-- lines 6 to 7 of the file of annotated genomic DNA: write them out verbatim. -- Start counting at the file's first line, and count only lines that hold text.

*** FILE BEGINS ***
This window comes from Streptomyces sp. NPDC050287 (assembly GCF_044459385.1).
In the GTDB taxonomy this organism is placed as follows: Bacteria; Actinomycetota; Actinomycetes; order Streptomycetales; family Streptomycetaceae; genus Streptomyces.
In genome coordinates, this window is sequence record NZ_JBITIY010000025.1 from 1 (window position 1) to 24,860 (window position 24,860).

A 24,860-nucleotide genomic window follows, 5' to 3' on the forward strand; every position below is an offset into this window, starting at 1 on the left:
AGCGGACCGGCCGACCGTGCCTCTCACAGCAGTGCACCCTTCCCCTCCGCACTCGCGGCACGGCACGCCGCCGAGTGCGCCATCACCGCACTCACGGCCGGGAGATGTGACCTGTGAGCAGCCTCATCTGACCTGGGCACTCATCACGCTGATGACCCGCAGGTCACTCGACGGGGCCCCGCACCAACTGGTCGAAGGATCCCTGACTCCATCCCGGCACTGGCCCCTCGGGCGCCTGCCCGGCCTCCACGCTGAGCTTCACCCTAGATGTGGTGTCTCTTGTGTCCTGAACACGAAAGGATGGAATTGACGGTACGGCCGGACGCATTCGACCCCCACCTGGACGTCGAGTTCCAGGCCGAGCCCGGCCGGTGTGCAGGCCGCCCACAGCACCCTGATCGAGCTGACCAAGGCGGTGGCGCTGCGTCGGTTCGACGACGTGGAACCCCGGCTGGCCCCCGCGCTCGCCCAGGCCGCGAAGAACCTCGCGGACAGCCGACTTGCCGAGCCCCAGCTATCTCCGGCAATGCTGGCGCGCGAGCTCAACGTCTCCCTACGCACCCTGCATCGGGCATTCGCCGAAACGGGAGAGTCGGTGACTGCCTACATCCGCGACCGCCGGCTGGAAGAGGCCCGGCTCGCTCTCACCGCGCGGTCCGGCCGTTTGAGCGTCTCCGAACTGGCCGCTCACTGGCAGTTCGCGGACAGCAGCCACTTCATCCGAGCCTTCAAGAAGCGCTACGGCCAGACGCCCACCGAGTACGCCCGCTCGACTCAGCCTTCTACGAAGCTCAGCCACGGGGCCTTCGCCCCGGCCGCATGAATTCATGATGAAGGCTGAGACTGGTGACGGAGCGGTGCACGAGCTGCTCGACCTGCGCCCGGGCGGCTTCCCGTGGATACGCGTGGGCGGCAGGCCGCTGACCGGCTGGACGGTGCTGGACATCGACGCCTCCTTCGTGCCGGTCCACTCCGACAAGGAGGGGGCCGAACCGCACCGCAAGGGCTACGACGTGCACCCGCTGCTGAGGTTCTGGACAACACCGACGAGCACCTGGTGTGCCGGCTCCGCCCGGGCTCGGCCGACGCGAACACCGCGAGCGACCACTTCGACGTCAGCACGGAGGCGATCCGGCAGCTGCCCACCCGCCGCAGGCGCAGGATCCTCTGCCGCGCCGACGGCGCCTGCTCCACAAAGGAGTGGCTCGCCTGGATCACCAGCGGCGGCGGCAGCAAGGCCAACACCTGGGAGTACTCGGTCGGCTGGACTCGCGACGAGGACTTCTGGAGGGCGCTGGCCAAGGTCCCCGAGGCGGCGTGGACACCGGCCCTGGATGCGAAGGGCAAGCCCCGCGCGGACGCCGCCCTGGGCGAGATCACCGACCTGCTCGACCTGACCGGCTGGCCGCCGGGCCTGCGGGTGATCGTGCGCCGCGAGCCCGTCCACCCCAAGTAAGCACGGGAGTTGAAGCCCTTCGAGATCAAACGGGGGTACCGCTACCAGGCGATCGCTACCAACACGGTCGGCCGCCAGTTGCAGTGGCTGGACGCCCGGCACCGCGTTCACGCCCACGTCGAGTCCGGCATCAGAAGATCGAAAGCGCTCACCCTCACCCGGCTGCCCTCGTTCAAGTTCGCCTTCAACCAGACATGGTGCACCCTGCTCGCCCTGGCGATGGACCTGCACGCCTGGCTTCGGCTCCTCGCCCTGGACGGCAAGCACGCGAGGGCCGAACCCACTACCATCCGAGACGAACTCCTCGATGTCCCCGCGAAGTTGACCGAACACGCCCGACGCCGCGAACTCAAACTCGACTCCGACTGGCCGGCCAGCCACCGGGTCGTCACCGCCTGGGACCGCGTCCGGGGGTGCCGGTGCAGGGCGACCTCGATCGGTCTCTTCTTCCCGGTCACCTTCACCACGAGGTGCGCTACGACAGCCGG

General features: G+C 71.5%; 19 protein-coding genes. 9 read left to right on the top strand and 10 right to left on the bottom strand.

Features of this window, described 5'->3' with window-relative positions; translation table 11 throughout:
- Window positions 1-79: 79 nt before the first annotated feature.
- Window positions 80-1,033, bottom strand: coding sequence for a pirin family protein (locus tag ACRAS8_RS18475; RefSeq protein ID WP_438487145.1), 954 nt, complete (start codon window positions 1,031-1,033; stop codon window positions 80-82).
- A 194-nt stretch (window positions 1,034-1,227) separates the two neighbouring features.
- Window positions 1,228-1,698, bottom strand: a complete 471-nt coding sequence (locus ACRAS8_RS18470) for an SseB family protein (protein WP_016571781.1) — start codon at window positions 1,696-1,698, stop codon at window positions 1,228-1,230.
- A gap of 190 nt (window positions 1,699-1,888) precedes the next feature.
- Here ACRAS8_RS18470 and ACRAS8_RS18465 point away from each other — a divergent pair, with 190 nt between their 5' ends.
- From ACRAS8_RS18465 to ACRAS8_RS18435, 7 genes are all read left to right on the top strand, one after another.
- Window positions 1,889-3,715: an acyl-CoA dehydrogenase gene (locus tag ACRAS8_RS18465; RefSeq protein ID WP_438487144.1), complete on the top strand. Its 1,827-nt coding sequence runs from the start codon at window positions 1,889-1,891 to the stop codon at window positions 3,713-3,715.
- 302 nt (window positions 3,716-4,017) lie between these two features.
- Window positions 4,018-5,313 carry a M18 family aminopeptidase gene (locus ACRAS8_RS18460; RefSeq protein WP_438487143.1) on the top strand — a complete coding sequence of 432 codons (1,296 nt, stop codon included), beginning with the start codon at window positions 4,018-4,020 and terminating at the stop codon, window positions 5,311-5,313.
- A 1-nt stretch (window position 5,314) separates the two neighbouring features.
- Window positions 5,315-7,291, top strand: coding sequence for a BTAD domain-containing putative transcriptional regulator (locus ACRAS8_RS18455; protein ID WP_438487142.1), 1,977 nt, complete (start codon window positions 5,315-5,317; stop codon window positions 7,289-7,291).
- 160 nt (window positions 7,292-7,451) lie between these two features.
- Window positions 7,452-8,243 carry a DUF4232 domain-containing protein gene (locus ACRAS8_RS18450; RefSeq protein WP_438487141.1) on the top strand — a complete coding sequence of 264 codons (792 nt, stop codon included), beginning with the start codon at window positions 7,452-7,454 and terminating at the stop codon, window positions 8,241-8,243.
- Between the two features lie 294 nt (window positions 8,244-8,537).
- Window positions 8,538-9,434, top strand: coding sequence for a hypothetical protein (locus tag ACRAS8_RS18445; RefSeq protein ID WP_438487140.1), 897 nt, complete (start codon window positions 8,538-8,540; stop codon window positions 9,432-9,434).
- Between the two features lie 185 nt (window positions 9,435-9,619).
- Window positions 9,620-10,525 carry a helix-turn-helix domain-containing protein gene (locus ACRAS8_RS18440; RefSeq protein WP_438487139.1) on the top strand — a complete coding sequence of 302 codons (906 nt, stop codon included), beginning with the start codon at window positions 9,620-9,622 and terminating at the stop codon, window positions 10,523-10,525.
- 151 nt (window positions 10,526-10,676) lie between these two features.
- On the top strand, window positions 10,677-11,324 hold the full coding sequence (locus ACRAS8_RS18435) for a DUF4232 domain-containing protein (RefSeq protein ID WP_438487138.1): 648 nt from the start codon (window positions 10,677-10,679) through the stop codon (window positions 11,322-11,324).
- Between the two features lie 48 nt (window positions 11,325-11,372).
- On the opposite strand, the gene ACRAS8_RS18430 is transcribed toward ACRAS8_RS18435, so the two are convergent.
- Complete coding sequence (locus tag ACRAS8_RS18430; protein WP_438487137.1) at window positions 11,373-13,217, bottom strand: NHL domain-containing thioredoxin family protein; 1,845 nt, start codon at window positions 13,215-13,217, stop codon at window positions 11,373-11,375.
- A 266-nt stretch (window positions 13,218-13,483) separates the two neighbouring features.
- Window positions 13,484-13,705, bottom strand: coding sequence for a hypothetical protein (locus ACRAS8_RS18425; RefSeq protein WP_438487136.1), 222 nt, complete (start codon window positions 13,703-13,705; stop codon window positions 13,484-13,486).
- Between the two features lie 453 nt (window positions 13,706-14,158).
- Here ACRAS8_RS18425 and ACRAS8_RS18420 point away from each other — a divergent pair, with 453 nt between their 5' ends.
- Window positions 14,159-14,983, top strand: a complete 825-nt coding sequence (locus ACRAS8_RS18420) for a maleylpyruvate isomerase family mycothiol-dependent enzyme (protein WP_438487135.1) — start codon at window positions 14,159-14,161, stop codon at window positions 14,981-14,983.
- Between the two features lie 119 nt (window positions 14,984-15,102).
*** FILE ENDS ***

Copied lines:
General features: G+C 71.5%; 19 protein-coding genes. 9 read left to right on the top strand and 10 right to left on the bottom strand.

Features of this window, described 5'->3' with window-relative positions; translation table 11 throughout: